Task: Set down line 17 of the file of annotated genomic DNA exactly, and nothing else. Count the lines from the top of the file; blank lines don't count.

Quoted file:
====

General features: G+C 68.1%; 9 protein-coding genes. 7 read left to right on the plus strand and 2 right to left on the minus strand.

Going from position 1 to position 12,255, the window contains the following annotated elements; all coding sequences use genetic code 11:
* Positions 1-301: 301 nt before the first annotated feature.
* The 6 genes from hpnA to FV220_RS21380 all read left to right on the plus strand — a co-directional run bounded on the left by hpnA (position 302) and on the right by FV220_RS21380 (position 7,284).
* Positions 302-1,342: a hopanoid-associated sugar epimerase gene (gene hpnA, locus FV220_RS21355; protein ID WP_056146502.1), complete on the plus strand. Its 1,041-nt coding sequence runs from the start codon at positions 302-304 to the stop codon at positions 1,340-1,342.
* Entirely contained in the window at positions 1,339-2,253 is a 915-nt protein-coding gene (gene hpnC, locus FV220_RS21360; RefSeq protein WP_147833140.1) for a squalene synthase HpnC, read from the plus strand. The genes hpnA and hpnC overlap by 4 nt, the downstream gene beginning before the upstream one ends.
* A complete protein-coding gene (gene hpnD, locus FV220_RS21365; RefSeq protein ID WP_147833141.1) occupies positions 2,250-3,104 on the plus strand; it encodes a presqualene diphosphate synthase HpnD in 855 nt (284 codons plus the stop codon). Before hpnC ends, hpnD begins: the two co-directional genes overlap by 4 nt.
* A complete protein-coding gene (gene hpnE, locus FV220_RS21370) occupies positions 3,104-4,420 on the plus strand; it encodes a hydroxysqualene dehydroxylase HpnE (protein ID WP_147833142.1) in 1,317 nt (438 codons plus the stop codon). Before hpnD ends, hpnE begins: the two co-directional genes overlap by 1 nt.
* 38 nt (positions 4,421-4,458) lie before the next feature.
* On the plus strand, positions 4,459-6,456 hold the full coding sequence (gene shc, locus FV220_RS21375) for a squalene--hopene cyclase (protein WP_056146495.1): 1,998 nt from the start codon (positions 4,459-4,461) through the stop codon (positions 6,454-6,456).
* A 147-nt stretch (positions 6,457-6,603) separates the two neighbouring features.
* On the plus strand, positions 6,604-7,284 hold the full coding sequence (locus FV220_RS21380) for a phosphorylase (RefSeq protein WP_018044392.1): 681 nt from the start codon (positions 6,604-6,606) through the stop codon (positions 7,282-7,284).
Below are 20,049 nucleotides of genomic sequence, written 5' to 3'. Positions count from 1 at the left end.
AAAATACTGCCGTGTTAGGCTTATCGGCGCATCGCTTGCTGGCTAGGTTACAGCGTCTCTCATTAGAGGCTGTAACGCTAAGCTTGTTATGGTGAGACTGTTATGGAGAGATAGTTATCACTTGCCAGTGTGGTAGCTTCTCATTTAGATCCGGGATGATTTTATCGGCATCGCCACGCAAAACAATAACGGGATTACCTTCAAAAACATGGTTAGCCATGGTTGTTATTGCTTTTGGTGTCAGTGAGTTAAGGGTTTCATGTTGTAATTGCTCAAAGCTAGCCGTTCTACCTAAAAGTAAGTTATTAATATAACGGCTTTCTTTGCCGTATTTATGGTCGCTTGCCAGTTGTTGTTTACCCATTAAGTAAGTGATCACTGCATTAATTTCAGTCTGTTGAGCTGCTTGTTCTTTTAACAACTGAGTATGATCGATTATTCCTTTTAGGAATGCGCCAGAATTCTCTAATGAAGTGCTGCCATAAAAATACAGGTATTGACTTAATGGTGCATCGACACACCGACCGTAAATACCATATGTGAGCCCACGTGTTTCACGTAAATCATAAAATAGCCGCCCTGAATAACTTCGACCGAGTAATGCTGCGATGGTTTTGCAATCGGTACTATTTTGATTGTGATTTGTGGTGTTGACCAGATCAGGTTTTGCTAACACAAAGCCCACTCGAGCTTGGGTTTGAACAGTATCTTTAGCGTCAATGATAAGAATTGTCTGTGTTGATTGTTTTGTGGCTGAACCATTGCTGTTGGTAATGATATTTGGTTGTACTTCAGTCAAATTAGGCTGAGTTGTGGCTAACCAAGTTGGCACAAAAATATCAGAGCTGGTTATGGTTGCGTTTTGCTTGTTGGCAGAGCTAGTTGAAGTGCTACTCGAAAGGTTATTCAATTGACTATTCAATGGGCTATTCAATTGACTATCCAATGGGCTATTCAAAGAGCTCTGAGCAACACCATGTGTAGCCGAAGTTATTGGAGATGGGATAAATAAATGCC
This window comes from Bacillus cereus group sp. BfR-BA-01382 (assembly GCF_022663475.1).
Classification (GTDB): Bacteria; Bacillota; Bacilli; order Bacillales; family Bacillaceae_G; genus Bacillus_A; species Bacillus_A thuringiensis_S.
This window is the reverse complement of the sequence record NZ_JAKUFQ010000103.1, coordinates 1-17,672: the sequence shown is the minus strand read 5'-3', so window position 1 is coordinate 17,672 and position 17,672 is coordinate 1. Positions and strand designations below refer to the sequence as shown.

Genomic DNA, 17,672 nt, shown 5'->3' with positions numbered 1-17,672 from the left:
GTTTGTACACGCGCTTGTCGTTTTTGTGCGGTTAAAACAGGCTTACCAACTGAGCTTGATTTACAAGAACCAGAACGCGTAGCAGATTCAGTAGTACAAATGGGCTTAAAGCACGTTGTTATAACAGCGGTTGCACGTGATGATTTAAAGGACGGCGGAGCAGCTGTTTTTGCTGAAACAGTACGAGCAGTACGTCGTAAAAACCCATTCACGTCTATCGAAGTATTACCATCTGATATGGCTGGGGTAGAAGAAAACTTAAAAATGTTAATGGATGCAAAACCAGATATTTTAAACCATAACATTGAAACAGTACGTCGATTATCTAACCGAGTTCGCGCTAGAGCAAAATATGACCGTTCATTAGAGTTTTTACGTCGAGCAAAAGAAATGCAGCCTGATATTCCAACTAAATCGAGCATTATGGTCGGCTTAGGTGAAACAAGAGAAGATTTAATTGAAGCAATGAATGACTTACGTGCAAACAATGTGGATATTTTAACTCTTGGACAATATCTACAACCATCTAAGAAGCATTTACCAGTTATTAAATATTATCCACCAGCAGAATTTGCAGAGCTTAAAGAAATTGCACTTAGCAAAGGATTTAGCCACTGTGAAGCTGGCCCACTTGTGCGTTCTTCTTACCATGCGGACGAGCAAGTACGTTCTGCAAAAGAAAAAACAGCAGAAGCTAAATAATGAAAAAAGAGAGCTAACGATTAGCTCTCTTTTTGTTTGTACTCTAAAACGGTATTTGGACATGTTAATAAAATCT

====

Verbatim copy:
This window is the reverse complement of the sequence record NZ_JAKUFQ010000103.1, coordinates 1-17,672: the sequence shown is the minus strand read 5'-3', so window position 1 is coordinate 17,672 and position 17,672 is coordinate 1. Positions and strand designations below refer to the sequence as shown.